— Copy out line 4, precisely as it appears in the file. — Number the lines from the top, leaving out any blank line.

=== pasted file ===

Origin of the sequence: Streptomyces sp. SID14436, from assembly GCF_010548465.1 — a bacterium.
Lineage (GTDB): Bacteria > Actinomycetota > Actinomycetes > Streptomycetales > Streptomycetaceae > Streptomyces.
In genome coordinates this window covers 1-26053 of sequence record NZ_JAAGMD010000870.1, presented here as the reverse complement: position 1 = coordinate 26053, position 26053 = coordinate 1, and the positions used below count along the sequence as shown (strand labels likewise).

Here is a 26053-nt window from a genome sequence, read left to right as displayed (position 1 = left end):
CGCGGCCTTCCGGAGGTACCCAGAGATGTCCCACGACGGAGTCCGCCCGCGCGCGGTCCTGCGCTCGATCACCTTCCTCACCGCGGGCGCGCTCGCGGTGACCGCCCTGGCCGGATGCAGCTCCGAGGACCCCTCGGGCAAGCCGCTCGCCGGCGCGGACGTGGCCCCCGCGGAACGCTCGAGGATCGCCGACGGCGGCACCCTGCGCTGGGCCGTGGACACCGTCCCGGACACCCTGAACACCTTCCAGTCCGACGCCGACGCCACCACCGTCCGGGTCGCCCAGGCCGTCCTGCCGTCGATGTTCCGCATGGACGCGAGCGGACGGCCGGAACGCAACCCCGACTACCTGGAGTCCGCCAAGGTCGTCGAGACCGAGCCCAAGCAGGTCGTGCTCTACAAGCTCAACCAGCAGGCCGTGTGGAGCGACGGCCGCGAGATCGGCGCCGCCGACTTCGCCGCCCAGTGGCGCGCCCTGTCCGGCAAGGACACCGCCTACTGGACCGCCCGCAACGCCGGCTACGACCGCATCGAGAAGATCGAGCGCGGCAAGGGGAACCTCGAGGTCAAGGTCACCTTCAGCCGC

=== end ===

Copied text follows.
Here is a 26053-nt window from a genome sequence, read left to right as displayed (position 1 = left end):